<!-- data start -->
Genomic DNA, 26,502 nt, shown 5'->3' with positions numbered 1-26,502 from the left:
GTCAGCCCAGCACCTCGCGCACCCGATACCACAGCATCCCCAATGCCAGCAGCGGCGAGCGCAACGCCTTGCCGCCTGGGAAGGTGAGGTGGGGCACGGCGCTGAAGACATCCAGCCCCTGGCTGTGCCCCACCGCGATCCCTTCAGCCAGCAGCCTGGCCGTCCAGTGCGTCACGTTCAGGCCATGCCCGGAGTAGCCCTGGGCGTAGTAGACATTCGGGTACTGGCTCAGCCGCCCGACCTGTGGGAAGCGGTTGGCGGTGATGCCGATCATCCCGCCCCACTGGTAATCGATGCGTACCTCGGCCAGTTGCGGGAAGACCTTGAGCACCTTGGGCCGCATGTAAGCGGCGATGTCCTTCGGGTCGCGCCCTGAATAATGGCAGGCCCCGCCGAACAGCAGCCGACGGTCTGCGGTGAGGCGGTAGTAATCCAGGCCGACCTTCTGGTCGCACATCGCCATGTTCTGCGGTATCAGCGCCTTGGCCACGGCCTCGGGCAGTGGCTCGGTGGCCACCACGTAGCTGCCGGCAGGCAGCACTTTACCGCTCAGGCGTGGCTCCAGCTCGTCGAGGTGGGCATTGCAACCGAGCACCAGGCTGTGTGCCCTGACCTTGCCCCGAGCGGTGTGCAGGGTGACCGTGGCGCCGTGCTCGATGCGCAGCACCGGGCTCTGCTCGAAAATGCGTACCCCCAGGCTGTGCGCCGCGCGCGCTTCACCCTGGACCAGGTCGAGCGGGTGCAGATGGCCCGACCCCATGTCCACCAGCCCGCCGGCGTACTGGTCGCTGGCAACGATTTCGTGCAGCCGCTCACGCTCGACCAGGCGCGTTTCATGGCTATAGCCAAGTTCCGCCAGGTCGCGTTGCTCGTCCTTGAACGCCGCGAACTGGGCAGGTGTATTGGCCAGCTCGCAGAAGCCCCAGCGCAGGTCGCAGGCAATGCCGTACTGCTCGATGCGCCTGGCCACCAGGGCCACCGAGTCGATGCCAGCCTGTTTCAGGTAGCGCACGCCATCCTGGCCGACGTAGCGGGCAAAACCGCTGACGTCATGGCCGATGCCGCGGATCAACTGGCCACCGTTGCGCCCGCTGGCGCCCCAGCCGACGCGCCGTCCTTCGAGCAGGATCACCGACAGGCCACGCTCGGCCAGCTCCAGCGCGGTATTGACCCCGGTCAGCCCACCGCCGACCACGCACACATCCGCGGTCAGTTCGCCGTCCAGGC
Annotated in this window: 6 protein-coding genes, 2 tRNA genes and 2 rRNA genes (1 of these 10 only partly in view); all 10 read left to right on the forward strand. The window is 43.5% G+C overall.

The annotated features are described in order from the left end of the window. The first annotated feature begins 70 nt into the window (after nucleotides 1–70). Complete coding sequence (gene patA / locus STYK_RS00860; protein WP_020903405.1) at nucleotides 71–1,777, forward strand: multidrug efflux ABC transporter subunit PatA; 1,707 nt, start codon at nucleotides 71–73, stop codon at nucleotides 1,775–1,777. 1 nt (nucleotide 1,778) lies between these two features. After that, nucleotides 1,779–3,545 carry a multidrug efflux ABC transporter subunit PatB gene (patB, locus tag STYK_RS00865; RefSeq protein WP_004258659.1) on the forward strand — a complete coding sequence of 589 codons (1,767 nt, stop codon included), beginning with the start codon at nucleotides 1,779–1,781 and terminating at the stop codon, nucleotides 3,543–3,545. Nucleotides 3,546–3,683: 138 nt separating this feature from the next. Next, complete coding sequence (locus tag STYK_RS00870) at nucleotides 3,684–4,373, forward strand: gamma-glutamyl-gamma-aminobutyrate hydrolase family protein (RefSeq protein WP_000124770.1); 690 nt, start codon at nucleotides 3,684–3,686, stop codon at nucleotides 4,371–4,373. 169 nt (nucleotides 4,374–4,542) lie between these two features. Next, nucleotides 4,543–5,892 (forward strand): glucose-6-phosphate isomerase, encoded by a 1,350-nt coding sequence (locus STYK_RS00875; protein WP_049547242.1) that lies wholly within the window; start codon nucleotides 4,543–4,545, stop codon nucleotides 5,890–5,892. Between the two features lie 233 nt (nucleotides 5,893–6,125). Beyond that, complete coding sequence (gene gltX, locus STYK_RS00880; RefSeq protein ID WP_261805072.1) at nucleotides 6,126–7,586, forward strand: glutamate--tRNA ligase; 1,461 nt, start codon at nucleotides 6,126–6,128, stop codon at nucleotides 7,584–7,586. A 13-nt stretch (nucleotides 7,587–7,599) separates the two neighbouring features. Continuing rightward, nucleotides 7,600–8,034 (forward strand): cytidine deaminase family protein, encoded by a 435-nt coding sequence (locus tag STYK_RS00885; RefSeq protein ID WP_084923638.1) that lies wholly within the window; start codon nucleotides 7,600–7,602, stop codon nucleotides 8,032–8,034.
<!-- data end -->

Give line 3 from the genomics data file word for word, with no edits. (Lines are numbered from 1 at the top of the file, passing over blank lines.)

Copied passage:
Annotated in this window: 6 protein-coding genes, 2 tRNA genes and 2 rRNA genes (1 of these 10 only partly in view); all 10 read left to right on the forward strand. The window is 43.5% G+C overall.